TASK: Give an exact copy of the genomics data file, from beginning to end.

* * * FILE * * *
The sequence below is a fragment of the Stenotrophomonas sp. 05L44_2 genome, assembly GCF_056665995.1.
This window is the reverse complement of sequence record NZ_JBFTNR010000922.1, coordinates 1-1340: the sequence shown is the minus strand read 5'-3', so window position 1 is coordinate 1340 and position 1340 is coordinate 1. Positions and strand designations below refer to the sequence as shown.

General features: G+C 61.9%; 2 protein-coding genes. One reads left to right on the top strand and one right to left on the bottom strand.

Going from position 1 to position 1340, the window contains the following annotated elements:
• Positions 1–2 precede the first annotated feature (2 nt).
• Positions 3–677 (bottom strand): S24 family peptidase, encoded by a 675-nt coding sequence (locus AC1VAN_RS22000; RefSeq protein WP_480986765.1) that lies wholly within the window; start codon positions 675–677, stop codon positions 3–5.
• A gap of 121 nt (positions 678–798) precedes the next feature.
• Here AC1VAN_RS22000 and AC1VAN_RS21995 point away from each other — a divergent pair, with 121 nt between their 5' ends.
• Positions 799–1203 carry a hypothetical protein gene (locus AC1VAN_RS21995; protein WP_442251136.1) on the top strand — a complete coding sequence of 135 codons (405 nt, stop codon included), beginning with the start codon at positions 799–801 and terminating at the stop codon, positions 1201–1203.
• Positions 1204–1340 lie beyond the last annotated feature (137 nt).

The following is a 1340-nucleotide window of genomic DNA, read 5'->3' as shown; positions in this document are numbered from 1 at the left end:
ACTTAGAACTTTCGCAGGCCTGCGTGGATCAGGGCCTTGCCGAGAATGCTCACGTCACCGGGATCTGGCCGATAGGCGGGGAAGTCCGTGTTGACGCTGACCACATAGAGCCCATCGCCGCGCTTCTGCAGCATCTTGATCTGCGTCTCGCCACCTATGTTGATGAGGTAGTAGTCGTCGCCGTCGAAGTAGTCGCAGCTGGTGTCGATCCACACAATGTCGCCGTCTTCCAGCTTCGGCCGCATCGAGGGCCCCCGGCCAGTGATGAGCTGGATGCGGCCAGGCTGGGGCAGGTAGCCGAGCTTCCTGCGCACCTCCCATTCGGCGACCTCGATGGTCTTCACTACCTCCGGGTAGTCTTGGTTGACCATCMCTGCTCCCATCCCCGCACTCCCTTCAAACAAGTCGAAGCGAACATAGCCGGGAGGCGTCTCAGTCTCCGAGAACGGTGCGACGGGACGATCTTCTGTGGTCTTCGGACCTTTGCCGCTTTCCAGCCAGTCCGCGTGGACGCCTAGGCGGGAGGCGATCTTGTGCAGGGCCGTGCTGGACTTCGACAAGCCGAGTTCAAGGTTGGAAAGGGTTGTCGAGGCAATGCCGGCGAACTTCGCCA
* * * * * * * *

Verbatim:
The sequence below is a fragment of the Stenotrophomonas sp. 05L44_2 genome, assembly GCF_056665995.1.
This window is the reverse complement of sequence record NZ_JBFTNR010000922.1, coordinates 1-1340: the sequence shown is the minus strand read 5'-3', so window position 1 is coordinate 1340 and position 1340 is coordinate 1. Positions and strand designations below refer to the sequence as shown.

General features: G+C 61.9%; 2 protein-coding genes. One reads left to right on the top strand and one right to left on the bottom strand.

Going from position 1 to position 1340, the window contains the following annotated elements:
• Positions 1–2 precede the first annotated feature (2 nt).
• Positions 3–677 (bottom strand): S24 family peptidase, encoded by a 675-nt coding sequence (locus AC1VAN_RS22000; RefSeq protein WP_480986765.1) that lies wholly within the window; start codon positions 675–677, stop codon positions 3–5.
• A gap of 121 nt (positions 678–798) precedes the next feature.
• Here AC1VAN_RS22000 and AC1VAN_RS21995 point away from each other — a divergent pair, with 121 nt between their 5' ends.
• Positions 799–1203 carry a hypothetical protein gene (locus AC1VAN_RS21995; protein WP_442251136.1) on the top strand — a complete coding sequence of 135 codons (405 nt, stop codon included), beginning with the start codon at positions 799–801 and terminating at the stop codon, positions 1201–1203.
• Positions 1204–1340 lie beyond the last annotated feature (137 nt).

The following is a 1340-nucleotide window of genomic DNA, read 5'->3' as shown; positions in this document are numbered from 1 at the left end:
ACTTAGAACTTTCGCAGGCCTGCGTGGATCAGGGCCTTGCCGAGAATGCTCACGTCACCGGGATCTGGCCGATAGGCGGGGAAGTCCGTGTTGACGCTGACCACATAGAGCCCATCGCCGCGCTTCTGCAGCATCTTGATCTGCGTCTCGCCACCTATGTTGATGAGGTAGTAGTCGTCGCCGTCGAAGTAGTCGCAGCTGGTGTCGATCCACACAATGTCGCCGTCTTCCAGCTTCGGCCGCATCGAGGGCCCCCGGCCAGTGATGAGCTGGATGCGGCCAGGCTGGGGCAGGTAGCCGAGCTTCCTGCGCACCTCCCATTCGGCGACCTCGATGGTCTTCACTACCTCCGGGTAGTCTTGGTTGACCATCMCTGCTCCCATCCCCGCACTCCCTTCAAACAAGTCGAAGCGAACATAGCCGGGAGGCGTCTCAGTCTCCGAGAACGGTGCGACGGGACGATCTTCTGTGGTCTTCGGACCTTTGCCGCTTTCCAGCCAGTCCGCGTGGACGCCTAGGCGGGAGGCGATCTTGTGCAGGGCCGTGCTGGACTTCGACAAGCCGAGTTCAAGGTTGGAAAGGGTTGTCGAGGCAATGCCGGCGAACTTCGCCA